For years now — and by “years,” I mean long before the idea of a “President Biden” entered the stream of national consciousness — the bishops of the United States have been concerned that ours is becoming less of a eucharistic Church than Vatican II called us to be when it taught that the Eucharist is the “source and summit” of the Church’s life. Pope St. John Paul II reaffirmed that conciliar summons when, in his final encyclical, he taught that “the Church draws her life from the Eucharist,” which “recapitulates the heart and mystery of the Church.” Yet all around us we see declining Sunday Mass attendance: a sadness that preceded the pandemic but has been further exacerbated by it.  Moreover, surveys suggest that too many Catholics think of Sunday Mass as essentially a social occasion, rather than an encounter with the living God in which Christ is offered to the Father and is given back to his people in holy communion — a communion in and through the body and blood, soul and divinity of Christ, received under the forms of bread and wine.

If the Church lives from the Eucharist and yet the people of the Church don’t participate in the Eucharist as often as they should, or don’t understand what they’re celebrating and receiving when they do, then the Church suffers from a serious eucharistic deficit. Those ordained to leadership in the Church are obliged to do something about that.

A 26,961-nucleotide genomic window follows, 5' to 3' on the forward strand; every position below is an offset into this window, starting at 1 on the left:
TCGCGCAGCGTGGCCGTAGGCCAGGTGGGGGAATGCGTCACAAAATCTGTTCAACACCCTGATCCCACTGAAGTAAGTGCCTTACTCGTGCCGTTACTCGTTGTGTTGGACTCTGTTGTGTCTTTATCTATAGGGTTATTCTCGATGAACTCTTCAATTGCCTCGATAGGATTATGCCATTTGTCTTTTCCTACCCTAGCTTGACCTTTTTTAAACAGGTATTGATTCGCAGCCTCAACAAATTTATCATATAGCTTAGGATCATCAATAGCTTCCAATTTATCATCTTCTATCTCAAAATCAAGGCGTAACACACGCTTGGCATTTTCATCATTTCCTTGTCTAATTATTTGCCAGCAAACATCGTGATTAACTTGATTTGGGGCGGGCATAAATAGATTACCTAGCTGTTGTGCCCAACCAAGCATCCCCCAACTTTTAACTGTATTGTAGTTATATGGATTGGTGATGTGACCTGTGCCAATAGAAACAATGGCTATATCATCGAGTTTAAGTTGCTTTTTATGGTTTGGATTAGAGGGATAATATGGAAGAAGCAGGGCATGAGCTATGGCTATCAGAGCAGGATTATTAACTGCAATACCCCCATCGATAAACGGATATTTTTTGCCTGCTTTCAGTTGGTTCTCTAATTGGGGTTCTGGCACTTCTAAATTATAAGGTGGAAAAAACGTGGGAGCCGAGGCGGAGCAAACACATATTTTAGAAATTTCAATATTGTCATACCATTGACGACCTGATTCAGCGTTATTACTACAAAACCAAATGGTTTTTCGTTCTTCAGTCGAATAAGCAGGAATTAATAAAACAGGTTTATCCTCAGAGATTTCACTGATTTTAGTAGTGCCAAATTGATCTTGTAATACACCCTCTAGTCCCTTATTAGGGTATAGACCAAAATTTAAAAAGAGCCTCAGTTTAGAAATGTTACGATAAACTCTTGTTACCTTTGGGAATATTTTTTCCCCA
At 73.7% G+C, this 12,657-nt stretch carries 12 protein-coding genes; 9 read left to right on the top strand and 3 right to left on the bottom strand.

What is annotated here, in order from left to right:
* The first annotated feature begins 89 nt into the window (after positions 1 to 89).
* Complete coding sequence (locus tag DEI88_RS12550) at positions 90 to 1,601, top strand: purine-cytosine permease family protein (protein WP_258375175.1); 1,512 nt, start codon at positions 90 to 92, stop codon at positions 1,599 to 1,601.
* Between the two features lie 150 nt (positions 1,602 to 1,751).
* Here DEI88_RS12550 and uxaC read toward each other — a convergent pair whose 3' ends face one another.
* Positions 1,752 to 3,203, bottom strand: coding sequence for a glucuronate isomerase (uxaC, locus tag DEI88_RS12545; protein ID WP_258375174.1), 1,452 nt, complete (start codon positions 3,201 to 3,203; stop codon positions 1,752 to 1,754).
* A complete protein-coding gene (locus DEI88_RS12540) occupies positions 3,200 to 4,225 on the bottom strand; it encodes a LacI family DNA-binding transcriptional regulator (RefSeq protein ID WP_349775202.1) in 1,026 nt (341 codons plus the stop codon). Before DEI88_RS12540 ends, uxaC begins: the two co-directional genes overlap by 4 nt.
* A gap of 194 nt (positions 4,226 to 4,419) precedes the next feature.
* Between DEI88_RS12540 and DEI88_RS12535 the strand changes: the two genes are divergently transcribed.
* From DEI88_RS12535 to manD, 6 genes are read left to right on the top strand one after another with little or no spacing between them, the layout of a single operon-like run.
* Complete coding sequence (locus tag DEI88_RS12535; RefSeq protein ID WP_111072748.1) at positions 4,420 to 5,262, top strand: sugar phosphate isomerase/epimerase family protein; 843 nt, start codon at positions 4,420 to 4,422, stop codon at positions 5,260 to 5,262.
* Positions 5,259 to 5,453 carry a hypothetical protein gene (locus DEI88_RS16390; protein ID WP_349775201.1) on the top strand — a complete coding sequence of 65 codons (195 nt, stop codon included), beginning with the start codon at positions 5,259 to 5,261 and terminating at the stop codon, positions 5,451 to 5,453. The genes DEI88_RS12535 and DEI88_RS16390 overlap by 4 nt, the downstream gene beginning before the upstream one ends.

That is why the U.S. bishops have been determined for some time to undertake a comprehensive program of eucharistic education throughout the Church. For the great majority of bishops, that determination has been intensified by the fact that our eucharistic deficit is being compounded by the eucharistic incoherence of public officials who, rejecting authoritative Catholic teaching based on both revelation and reason, nonetheless present themselves for holy communion as if they were in full communion with the Church. The longstanding episcopal failure to address this incoherence exacerbates the eucharistic deficit in American Catholicism by implying that the Church really doesn’t mean what it teaches about the sacred nature of the Eucharist. 

Those suggesting that this is all about “politics” are either ill-informed or deliberately misleading the Church and the gullible parts of the media. Concern for the eucharistic integrity of the Church includes, but goes much deeper than, concerns about the eucharistic incoherence of Catholic public officials who act as if the Church’s settled convictions on the life issues and on worthiness to receive holy communion don’t exist. That is why the U.S. bishops are forging ahead with developing a teaching document that will clarify for the whole Church why we are a Eucharistic community, what the Eucharist truly is, what reception of the Eucharist means, and why everyone in the Church should examine conscience before receiving Christ in the sacrament. 

The wheels of collegiality may grind slowly. In this case, however, they are grinding truly, and for the sake of the Gospel.

George Weigel is an independent columnist whose weekly column is syndicated by the Archdiocese of Denver. The opinions and viewpoints expressed by Mr. Weigel therein are his alone and do not necessarily reflect those of the Archdiocese of Denver or the bishops of Denver.